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Bordeaux 2021 tasting notes: St Estephe & Haut-Medoc

It is possible to produce a great left-bank wine in 2021 with 20% or more Merlot in the final blend? Our Bordeaux correspondent Colin Hay tastes the 2021 vintage en primeur of St Estephe and Haut-Medoc to find out.

A Vineyard in Medoc

First, a note on the ratings.

This year, for the first time, I have decided to provide an indicative rating for each wine alongside the published comment. All such comments and ratings are necessarily subjective (they cannot be anything else, when one thinks about it). I would urge you to look at the two together and, if anything, to privilege the comment over the rating. My aim is more to describe the wine in the context of the vintage, the appellation and recent vintages of the same and similar wines, rather than to judge the wine per se.

The ratings, of course, reflect my subjective relative preferences between wines. Your palate is likely differ from mine. I hope that my comments give you at least enough information to be able to recalibrate my ratings and, in so doing, to align them more closely to your palate. To give an example: if the idea of the ‘new classicism’ leaves you cold, you may well wish to discount the (typically high) ratings I have given to wines described in such terms.

2021 is, of course, a highly heterogenous vintage – and, consequently, my ratings span a considerable range (from the very high to the very low). I see little interest, either for the consumer or the producer, in publishing very low scores. Consequently, I have decided not to publish scores for wines that I have rated below 90 (here the range 89-91). Where no rating is published, the wine would have scored 88-90 or below.

Finally, élevage is likely to be very important in determining the quality in bottle of these wines (rather more so than in recent vintages). I am no soothsayer and cannot predict how that will turn out. All en primeur ratings should be treated with caution and taken with a certain pinch of salt. That is never more true than it is in this vintage.

Full tasting notes & ratings (by appellation)


  • Calon-Ségur (St-Estèphe; 81% Cabernet Sauvignon, 11% Cabernet Franc; 7% Merlot; 1% Petit Verdot; 12.9% alcohol; pH 3.65; a final yield of 36 hl/ha – better than 2020, but there is less of it in the first wine; aging for 20 months in new oak barrels). There was no frost here, but significant mildew pressure and a late green harvest to improve sanitary conditions in the vineyard. Despite the threat of rain, picking continued until the 13th of October. This feels wonderfully wild and windswept, with heather and fresh wild herbs accompanying the lovely dark berry fruit – brambles, blackberries and blackcurrants. There’s a nice smokiness too, classic gamey notes and a hint of rain on a sun-baked path, crushed rock and a light ferrous minerality; a twist of the pencil-sharpener too. This is big-framed and broad-shouldered on the attack, yet lithe, bright and energetic and with an impressive sense of forward momentum on the palate. Succulent and pulpy, with pronounced saline notes, this is very St-Estèphe. There’s also an impressive ripeness here and nice layering and detail to the mid-palate. It is rather more red fruited than the darker berries of Montrose or the fireworks of Cos. Lots of personality and another notable success. 93-95.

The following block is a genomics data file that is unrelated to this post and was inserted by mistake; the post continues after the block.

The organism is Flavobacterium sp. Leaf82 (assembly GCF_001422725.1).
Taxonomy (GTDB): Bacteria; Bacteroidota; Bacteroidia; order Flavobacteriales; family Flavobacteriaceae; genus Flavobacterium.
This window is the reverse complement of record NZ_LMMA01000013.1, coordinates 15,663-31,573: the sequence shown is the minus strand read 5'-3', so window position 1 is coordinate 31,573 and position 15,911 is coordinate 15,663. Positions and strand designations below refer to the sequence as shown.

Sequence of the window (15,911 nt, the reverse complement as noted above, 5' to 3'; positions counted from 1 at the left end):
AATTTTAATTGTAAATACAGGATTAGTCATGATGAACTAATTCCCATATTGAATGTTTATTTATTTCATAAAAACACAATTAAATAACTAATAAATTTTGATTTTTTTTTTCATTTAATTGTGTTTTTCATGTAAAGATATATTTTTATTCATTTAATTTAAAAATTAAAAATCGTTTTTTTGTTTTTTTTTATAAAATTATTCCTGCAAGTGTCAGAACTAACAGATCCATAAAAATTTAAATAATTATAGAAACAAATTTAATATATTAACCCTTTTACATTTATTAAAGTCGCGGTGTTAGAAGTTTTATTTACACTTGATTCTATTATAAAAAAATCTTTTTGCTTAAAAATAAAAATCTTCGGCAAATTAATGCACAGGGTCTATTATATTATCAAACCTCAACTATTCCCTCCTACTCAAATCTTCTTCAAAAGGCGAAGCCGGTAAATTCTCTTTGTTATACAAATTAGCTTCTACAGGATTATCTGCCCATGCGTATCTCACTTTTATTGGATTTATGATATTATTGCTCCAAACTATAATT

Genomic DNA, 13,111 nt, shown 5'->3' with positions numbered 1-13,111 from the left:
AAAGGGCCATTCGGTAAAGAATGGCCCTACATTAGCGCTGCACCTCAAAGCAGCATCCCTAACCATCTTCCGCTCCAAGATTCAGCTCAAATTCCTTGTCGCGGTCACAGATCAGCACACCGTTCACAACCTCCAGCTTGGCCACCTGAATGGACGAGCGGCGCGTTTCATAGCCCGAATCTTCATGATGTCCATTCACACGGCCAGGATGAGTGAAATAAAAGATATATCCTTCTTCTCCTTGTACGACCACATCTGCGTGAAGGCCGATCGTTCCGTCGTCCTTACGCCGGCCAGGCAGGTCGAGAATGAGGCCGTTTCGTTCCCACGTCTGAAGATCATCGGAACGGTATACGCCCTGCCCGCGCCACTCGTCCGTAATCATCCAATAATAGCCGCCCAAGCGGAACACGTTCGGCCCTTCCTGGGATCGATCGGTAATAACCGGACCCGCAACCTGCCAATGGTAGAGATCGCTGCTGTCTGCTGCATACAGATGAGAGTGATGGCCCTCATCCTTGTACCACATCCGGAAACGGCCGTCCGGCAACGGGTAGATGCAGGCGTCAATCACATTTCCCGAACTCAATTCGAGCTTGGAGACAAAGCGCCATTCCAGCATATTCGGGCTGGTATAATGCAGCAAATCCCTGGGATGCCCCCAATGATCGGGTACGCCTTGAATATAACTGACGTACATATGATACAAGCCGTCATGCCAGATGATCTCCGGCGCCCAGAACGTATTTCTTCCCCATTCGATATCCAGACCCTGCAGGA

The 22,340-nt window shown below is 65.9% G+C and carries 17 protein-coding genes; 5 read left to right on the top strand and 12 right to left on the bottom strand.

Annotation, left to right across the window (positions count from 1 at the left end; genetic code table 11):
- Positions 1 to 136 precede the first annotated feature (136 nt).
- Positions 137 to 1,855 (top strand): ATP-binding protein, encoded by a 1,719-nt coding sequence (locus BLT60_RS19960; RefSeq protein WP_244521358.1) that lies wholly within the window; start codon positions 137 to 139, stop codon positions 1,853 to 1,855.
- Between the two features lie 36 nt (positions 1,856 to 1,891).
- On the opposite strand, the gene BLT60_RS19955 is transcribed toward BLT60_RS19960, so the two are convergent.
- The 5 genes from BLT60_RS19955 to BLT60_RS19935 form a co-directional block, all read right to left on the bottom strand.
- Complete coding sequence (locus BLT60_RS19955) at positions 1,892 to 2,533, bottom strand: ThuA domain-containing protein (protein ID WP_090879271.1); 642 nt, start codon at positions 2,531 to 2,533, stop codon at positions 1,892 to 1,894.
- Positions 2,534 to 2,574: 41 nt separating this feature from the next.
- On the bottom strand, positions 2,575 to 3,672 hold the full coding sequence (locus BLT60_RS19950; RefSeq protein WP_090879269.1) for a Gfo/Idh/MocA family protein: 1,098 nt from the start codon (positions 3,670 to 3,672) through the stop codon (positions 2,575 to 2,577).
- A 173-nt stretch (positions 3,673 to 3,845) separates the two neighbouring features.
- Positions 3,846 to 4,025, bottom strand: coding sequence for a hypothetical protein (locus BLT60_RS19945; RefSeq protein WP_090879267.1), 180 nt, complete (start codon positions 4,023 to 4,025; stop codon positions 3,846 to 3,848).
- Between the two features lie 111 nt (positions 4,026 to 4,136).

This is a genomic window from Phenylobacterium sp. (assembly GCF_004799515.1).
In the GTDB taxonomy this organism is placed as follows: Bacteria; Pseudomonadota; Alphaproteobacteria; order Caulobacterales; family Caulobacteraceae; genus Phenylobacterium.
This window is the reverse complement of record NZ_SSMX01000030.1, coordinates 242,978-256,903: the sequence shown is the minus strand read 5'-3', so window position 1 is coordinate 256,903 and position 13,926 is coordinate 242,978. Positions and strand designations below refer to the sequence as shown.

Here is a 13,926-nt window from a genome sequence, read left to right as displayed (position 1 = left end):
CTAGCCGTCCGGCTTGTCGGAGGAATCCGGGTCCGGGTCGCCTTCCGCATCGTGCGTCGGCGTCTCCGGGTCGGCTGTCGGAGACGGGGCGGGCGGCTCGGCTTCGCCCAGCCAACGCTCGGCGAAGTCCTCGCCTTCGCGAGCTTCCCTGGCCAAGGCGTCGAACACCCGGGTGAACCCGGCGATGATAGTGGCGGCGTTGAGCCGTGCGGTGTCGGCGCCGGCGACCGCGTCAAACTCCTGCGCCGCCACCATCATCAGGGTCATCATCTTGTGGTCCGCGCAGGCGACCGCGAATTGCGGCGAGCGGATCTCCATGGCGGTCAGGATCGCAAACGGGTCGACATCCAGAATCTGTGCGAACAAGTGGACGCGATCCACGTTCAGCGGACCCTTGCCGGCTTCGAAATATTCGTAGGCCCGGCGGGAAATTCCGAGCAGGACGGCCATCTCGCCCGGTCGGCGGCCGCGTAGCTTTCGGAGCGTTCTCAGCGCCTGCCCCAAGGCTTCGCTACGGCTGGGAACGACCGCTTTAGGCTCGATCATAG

• Cos Labory (St-Estèphe; 60% Cabernet Sauvignon, 33% Merlot; 7% Petit Verdot; 12.9% alcohol; a final yield of 32 hl/ha; tasted the UGCB press tasting). This is nicely perfumed, aromatically engaging and expressive, with prominent black cherries and a wild floral element. But on the palate this lacks harmony. There’s a slightly burnt note and a gathering sensation of dryness in and through the mid-palate and especially on the finish.
  • Cos d’Estournel (St-Estèphe; 64% Cabernet Sauvignon; 30% Merlot; 4% Petit Verdot; 2% Cabernet Franc; 12.74% alcohol; IPT 77; a final yield of around 35 hl/ha; tasted at the property with Dominique Arangoits and Michel Reybier). This is extremely impressive (especially when one considers the labour of love in the vineyard responsible for the quality of the fruit). At first, it is restrained, subtle and a little closed. But then it starts to divulge at least some of its secrets, with ripe, plump black cherries, their natural sweetness immediately bringing tension alongside the fresher, more croquant cassis and dark berry fruit – brambles, mulberries and blackberries. There is less exotic spice than there used to and one focusses in on the dense core and well-defined spine instead. Sinuous ripples and rivulets of sapid fruit dance around and along the spine, bringing added freshness, detail and interest. This is very harmonious despite the visceral sense of energy. Calm, cool and composed but at the same time strikingly pure and precise, dynamic and lithe. A vin de garde with glorious fruit purity and a big canvas structure. 94-96+.